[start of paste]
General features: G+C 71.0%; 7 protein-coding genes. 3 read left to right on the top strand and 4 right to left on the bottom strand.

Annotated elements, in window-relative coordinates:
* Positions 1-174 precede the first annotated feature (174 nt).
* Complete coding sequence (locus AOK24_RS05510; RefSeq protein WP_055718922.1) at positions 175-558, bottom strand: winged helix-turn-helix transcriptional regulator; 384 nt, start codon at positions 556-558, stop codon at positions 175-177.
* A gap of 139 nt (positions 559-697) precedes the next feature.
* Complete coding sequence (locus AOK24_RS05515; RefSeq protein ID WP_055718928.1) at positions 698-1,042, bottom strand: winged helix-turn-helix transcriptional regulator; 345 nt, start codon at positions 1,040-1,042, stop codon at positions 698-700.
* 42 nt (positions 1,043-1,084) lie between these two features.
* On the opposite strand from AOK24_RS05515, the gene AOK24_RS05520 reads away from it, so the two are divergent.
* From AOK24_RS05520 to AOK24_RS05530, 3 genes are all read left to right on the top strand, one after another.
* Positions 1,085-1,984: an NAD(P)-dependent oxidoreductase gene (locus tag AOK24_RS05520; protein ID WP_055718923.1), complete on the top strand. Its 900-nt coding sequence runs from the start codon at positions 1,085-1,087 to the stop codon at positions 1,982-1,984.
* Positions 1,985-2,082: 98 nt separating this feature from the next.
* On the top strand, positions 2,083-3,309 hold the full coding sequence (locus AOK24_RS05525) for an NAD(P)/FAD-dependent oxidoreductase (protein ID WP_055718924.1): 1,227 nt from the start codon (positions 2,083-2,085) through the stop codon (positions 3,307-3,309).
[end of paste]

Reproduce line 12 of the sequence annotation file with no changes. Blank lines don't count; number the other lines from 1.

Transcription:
* On the top strand, positions 2,083-3,309 hold the full coding sequence (locus AOK24_RS05525) for an NAD(P)/FAD-dependent oxidoreductase (protein ID WP_055718924.1): 1,227 nt from the start codon (positions 2,083-2,085) through the stop codon (positions 3,307-3,309).